Date
Victim
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River
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Gage
Water Level
Difficulty
Cause
Cause Code(s)
Injury Type(s)
Factors Code(s)
Experienced/Inexperienced
Private/Commercial
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Accident Description


3 safe after rafting mishap

Three local fishermen made it to shore safely after their raft capsized on the South Fork of the Smith River Monday. Not without the help of a U.S. Coast Guard helicopter, however.

Clayton Horn, Jim Rogers and an unidentified friend were floating the South Fork while fishing for steelhead, when their raft flipped going over South Fork Falls. “I’ve floated this section 15 to 20 times before,” Horn said. “I run it all the time, this time we were just a bit off line.”

A bystander who saw the raft flip said that as it went over the falls, “it rolled over the first hump and then stood up on end for the second one.” "After it flipped two guys popped up and climbed onto the upside down raft while the other guy went floating down river,” said the bystander, who declined to give his name.

By the time Del Norte Search and Rescue workers arrived at the Craigs Creek pull-out off South Fork road, all three men were out of the water. Rogers, however, was on the far side of the river. Witnesses said he ended up there because he swam after the raft, which had been caught in an eddy.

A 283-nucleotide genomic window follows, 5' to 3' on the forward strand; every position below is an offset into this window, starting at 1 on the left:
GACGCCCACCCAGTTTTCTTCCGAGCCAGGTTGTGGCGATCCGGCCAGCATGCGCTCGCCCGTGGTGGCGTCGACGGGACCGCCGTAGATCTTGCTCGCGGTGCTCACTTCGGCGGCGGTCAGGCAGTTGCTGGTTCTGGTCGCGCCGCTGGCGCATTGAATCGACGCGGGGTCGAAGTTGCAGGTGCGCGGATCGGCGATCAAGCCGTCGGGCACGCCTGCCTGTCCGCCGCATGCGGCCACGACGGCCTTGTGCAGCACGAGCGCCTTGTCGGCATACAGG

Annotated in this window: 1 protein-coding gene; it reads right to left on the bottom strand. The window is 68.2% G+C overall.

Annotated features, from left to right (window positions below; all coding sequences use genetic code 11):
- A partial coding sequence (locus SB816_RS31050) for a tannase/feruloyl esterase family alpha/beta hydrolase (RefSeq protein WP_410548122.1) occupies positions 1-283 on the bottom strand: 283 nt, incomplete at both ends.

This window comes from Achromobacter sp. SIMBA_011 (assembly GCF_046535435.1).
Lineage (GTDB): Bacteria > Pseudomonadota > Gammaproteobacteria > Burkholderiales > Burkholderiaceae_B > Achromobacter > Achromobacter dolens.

Rogers managed to grab the raft’s lead rope and tie it to a tree, where it remained after the rescue operation.

As Rogers waited across the river without shoes, rescue workers pondered how to get him back across the fast-flowing 45-degree water.

“I can swim across,” said National Park Service Ranger Paul Tibbetts as he stood at the ready in his wetsuit. “But I won’t be able to swim him back across.”

Rescuers started to worry when Rogers began to get antsy, showing signs of trying to swim back across himself.

“It gets real dangerous just past this spot,” said Tibbetts, pointing to where the green water disappeared over a rock shelf in plunging white water. “It would be bad if he goes over that.”

Officials were worried that a rescue attempt could go wrong and send both rescuers and Rogers into the narrow and treacherous gorge just below the Craigs Creek river access. So they called in a Coast Guard helicopter.

As the helicopter could be heard in the distance, Rogers began climbing the rock walls to try to get up river, in what appeared to be an attempt to get far enough above the rapids that he could swim across safely.

Rescue workers began yelling that he should stay where he was.

In response, Rogers pointed at the helicopter and said, “no helicopter, either a boat or I’m swimming it.”

He did not appear to be joking, and even started indicating to rescuers on the opposite bank where he planned on jumping in and trying to swim across.

“If you jump in the water you go to jail,” one ranger yelled in an attempt to change Rogers’ mind. That may have worked, because he stopped preparing to cross.

“It’s a good thing all those guys were wearing BFDs (body floatation devices),” said Del Norte County sheriff’s Deputy Frank Villarreal. “If he does end up going downriver it will be easier to keep track of him.”

In the end, officials convinced Rogers to let the helicopter lower a rescue swimmer, and as the helicopter rotors sprayed river water, Rogers was lifted from the bank and deposited on the safe side of the river.

“This is solid,” Horn said, looking at the more than 20 rescue workers who had assembled by then. “I’m embarrassed at the turnout, but this just shows how we do it around here.”